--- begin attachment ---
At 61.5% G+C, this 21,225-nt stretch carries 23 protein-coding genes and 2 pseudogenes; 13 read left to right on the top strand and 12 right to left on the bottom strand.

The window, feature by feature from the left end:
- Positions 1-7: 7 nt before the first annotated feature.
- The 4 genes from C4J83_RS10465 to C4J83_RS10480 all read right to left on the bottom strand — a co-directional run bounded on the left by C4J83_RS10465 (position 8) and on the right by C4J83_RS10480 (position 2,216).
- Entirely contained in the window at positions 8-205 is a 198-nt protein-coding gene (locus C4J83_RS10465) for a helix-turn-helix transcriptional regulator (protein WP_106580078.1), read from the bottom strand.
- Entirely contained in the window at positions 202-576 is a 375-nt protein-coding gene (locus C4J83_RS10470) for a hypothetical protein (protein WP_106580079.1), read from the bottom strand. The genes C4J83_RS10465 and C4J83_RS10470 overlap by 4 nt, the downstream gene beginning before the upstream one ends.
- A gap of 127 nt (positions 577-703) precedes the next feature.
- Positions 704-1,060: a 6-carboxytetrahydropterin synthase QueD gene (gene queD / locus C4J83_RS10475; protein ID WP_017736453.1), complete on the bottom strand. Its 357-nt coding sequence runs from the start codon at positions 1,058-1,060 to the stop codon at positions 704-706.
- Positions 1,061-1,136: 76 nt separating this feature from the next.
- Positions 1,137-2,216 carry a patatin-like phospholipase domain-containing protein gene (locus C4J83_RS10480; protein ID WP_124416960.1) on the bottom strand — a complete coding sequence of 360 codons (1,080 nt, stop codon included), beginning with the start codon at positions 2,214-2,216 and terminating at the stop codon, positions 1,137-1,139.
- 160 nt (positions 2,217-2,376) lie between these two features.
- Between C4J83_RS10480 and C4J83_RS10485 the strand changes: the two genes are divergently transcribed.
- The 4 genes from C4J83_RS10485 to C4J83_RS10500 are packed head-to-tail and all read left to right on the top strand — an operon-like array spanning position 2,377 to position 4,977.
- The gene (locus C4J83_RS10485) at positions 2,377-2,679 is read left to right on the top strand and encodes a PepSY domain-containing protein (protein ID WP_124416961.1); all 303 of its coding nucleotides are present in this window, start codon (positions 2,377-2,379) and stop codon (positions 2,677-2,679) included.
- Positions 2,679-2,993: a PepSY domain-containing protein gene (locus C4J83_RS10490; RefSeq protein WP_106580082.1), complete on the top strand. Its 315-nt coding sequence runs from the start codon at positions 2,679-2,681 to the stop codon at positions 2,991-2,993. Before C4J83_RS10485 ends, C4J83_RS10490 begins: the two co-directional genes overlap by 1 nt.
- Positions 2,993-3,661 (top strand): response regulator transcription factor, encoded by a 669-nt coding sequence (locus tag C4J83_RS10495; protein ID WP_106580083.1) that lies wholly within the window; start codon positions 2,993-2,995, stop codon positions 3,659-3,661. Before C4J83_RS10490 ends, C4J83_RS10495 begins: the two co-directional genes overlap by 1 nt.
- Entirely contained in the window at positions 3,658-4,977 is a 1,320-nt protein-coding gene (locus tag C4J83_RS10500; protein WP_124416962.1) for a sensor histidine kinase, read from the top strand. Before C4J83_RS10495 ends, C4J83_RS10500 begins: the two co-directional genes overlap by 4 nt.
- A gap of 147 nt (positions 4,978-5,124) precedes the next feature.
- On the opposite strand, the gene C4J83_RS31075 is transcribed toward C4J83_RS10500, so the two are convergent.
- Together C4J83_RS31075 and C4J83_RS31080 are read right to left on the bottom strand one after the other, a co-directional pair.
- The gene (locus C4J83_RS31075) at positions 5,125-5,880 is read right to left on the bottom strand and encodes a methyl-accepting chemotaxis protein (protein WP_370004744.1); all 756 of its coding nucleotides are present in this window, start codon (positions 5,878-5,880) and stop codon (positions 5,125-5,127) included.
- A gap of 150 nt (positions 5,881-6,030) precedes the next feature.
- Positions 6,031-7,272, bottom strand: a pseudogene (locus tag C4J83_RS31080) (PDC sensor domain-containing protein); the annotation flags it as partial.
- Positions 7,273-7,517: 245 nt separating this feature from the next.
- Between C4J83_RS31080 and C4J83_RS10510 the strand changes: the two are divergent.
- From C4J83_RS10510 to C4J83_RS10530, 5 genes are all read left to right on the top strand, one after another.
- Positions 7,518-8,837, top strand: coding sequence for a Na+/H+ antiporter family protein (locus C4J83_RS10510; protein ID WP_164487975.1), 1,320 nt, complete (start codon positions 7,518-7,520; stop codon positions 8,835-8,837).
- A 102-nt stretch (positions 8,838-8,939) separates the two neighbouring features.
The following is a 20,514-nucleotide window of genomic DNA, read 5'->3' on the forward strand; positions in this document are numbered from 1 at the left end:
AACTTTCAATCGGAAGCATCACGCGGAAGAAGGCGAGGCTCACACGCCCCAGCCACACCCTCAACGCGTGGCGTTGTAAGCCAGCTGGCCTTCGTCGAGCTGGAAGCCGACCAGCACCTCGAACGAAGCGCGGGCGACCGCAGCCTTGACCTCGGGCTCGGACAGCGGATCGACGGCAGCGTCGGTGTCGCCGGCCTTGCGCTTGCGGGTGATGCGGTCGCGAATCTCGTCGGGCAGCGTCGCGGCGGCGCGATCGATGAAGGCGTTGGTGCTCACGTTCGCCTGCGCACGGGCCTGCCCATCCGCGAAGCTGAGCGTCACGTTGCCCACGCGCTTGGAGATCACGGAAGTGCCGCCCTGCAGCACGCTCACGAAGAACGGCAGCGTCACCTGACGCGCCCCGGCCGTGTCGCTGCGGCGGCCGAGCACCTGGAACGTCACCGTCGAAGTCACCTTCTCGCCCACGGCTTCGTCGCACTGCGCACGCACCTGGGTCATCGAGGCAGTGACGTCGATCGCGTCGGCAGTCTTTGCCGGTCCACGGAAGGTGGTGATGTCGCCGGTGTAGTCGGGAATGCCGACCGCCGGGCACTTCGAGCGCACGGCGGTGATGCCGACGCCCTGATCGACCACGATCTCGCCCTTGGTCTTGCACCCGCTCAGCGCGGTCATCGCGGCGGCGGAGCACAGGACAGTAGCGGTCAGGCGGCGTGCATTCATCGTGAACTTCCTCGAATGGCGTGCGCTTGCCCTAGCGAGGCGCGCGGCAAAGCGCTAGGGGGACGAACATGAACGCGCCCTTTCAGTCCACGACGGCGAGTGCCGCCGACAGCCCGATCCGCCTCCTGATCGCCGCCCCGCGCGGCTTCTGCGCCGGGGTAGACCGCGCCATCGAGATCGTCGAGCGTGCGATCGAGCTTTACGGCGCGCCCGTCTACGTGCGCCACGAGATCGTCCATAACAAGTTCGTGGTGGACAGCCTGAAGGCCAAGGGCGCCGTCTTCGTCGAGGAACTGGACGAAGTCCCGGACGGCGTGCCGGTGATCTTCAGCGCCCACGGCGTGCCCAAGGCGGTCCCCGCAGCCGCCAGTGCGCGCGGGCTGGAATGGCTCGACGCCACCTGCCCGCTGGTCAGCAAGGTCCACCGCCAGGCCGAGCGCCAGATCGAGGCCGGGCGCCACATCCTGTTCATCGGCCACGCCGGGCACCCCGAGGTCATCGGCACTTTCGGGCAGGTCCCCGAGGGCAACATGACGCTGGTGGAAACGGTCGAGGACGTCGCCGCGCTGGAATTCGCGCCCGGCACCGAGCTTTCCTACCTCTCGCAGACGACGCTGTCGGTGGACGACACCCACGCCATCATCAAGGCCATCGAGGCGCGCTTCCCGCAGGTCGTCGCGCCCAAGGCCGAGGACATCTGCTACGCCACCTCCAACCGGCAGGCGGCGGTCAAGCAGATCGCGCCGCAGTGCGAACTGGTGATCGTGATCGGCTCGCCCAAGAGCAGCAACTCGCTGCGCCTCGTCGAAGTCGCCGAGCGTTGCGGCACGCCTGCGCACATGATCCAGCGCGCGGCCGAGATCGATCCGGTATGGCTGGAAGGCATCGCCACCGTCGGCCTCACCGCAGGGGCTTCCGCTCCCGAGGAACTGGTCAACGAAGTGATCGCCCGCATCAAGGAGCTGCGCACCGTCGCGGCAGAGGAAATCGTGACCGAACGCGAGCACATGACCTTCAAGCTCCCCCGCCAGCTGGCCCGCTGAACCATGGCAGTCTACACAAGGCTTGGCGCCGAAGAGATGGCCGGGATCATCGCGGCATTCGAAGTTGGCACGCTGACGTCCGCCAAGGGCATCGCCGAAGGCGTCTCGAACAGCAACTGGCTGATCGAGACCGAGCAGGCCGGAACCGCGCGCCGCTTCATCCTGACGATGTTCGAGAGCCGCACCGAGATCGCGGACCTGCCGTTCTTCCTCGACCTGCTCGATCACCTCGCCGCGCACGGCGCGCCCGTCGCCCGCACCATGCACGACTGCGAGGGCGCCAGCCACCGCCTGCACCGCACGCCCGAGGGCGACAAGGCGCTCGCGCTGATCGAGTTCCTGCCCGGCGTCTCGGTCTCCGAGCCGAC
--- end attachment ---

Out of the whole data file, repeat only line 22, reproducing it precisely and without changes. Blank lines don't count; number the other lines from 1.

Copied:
- A gap of 150 nt (positions 5,881-6,030) precedes the next feature.